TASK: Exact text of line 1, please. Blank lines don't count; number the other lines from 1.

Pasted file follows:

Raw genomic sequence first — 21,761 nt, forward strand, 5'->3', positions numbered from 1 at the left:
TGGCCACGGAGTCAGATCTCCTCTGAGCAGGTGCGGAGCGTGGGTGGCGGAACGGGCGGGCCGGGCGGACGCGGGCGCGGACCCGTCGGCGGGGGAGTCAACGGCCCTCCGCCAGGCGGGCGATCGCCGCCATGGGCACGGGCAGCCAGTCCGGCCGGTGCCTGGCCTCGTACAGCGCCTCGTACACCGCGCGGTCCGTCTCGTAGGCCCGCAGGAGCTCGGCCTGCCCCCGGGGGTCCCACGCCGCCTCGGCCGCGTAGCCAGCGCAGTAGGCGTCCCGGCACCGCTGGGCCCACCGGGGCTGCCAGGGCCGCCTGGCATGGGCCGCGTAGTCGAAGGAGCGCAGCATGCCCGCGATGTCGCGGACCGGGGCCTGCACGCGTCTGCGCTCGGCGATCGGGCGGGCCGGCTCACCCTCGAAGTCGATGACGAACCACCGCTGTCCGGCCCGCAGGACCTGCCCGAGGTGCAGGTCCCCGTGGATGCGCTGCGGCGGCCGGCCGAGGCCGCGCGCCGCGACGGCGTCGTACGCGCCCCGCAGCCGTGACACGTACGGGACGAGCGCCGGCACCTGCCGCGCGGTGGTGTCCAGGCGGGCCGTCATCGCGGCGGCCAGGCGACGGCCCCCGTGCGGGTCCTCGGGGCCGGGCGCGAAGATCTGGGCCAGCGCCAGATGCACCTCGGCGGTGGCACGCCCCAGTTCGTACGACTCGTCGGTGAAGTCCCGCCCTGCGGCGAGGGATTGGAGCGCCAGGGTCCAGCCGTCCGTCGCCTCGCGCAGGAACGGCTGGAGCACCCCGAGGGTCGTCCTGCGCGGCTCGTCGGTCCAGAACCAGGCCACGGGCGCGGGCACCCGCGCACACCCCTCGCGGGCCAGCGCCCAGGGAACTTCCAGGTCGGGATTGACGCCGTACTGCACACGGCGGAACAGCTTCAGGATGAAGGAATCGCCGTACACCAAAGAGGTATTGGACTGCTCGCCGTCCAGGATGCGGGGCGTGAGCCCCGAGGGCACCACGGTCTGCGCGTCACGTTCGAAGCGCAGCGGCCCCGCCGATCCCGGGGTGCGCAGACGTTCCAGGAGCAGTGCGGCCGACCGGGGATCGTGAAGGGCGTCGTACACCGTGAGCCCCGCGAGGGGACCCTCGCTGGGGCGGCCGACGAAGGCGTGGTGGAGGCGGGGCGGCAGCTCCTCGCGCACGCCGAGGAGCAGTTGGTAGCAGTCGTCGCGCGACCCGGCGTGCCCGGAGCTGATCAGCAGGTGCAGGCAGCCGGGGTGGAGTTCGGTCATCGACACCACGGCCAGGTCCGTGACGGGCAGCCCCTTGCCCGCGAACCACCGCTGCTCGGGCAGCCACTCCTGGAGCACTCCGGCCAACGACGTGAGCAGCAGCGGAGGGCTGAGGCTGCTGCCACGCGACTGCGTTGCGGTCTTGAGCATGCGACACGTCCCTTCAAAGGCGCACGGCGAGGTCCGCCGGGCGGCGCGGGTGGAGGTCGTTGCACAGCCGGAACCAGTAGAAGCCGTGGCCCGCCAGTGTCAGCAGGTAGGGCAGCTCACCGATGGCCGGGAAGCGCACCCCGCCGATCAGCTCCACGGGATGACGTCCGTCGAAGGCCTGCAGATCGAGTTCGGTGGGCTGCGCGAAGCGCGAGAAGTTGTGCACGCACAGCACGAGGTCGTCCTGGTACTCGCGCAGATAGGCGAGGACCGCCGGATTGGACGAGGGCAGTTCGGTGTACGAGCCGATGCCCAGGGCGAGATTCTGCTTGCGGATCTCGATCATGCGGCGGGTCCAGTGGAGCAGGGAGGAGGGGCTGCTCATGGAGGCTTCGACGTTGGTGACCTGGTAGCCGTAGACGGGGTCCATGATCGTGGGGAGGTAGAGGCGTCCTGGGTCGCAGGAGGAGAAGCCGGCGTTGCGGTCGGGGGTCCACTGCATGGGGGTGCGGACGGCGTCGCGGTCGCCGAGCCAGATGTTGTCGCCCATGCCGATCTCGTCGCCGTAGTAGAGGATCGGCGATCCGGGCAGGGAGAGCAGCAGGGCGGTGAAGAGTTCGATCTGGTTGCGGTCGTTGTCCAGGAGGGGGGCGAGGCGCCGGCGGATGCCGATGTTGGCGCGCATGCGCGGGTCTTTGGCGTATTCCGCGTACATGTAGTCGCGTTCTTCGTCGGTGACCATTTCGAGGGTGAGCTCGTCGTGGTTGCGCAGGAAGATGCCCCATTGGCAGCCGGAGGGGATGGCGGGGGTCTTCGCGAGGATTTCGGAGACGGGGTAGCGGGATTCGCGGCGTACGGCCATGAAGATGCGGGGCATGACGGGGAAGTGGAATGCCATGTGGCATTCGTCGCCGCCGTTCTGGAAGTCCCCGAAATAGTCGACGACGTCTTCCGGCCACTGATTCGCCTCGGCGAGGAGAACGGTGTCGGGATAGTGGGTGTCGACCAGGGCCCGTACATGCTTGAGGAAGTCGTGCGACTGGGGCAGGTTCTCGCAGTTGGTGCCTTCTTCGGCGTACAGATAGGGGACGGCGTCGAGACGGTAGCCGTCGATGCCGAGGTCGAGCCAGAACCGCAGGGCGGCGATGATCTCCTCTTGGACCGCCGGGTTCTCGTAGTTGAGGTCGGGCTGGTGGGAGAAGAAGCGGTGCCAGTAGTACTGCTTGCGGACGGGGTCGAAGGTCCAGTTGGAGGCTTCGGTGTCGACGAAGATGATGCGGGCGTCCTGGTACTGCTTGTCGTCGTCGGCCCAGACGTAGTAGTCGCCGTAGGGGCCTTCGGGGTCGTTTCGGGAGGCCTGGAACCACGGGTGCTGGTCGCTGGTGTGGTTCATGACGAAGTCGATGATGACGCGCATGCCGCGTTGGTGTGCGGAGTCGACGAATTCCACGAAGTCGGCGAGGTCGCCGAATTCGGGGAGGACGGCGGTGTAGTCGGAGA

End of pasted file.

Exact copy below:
Raw genomic sequence first — 21,761 nt, forward strand, 5'->3', positions numbered from 1 at the left: